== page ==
Software Reporting Features
Tevera Tevera makes it easy to translate students’ tracking into presentable reports and their advanced document management means easy-to-use and easy-to-build reports for administrators, supervisors, and faculty, particularly when it comes to reaccreditation and decision-making.
Watermark Watermark provides institutions with a solid platform for reporting on faculty activity as well as creating and viewing real-time reports of course evaluations, program surveys, and assessment and accreditation documentation.
Sonia Sonia’s reporting approach is centered on monitoring student activity and managing data such as legislative requirements, finances, accreditation needs, timesheets, and licensure. They also offer programs the flexibility to design their own reports as necessary.
Time2Track Time2Track offers reporting tools such as visual charts and graphs and one-click printable reports to easily share and understand your data.


Tracking is a key feature when it comes to education and career development in behavioral health. Students, supervisors, programs, and organizations rely on accurate tracking of hours for certification, accreditation, and licensure. 

Best for time-tracking: Tevera and Time2Track 

Tevera focuses on student and alumni progress all the way through licensure. With easy visibility and communication to supervisors, staff, faculty and administration, and mobile-friendly options, it’s the most comprehensive time-tracking tool on the market. 

Time2Track offers both individuals and organizations easy time-tracking with mobile-friendly access.

Field Placement

Depending on what type of organization or program you work at, a field placement feature could be critical in making a choice of software. Tevera and Sonia prioritize this feature, understanding the importance of field placement to the helping professions.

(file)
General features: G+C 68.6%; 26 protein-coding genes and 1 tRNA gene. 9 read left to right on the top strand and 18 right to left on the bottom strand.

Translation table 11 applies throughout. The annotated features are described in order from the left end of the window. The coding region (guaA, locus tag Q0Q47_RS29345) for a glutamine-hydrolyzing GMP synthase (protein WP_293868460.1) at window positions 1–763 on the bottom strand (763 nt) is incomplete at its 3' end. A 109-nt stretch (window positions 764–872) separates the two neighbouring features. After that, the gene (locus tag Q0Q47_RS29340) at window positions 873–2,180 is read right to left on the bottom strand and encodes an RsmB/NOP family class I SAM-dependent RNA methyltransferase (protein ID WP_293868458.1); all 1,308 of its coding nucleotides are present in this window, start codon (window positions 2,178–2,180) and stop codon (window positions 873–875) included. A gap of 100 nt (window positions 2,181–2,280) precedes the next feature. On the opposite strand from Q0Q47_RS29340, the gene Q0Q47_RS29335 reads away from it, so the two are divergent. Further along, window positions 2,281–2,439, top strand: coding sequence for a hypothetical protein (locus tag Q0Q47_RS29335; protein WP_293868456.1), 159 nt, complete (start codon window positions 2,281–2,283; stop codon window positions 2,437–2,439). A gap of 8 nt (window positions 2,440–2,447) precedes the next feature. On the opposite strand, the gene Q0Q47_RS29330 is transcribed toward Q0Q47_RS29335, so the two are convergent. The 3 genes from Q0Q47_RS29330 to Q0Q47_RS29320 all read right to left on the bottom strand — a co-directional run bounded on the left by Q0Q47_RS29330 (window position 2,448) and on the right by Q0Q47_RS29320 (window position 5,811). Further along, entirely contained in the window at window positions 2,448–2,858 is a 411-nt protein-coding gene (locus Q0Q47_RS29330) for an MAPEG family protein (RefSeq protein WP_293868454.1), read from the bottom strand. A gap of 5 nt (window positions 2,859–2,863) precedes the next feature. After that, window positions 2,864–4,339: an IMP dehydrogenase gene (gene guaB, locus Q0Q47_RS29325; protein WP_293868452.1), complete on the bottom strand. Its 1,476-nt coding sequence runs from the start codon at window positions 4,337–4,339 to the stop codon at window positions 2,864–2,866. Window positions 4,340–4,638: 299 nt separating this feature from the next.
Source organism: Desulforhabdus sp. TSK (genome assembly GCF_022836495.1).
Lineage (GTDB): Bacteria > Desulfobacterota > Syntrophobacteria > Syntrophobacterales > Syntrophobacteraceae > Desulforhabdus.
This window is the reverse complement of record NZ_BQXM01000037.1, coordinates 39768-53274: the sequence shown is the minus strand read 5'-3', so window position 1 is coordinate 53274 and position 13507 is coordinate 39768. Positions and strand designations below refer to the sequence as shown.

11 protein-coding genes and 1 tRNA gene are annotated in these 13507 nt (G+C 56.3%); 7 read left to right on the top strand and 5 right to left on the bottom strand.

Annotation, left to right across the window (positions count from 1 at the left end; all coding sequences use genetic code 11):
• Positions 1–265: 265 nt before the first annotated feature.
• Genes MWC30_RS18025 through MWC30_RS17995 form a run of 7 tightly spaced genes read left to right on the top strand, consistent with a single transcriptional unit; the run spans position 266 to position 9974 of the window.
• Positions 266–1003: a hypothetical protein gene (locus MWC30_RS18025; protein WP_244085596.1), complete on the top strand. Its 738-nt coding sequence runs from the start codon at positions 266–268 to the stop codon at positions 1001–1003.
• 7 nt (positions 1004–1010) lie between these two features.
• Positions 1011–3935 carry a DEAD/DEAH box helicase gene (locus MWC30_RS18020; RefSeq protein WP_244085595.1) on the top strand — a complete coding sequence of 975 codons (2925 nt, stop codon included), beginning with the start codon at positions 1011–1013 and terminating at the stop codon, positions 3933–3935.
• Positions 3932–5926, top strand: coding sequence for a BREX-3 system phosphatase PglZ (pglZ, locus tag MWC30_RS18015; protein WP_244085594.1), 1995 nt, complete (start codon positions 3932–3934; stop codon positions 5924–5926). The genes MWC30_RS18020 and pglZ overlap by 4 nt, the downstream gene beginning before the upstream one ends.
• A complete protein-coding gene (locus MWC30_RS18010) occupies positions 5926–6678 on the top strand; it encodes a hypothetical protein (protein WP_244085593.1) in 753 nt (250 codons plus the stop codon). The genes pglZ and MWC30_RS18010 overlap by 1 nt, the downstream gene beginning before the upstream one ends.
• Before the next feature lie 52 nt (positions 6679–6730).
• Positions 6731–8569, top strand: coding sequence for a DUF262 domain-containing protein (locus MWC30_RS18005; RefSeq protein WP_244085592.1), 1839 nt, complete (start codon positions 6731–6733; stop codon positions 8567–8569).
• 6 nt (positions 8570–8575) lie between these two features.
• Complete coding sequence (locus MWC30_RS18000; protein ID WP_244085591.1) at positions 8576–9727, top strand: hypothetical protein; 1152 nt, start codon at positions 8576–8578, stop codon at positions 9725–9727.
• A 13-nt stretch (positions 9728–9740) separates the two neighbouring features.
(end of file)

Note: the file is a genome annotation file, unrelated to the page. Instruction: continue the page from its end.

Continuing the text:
Tevera integrates students, education staff, and field placement staff together, to reduce inefficiencies and improve communication. 

Sonia focuses on field placement organizations to support students finding the right fit and streamline their communication with a field placement organization.

“Tevera is really changing the way that our students and our field instructors are able to engage with one another and with their faculty liaisons.”

Field Program Director

Summing it Up

When it comes to investing in your program, your work, or your students, making a final decision can be confusing and difficult. Stopping to think critically about what you need to find success is key; understanding what technology can offer you in terms of problem-solving tools and customer support is the next important step.

In exploring the different options out there in EdTech for behavioral health programs, we hope you will consider Tevera in choosing what is best for your program. We believe Tevera offers the most robust package of features with customer support that is accessible and dependable. 

Schedule a demo with a Tevera team member today to learn how our software can elevate your work and help students and sites find greater success.

Looking for a software partner that has the features you want and the support you need?

Published On: July 7th, 2021 / Categories: Drafts /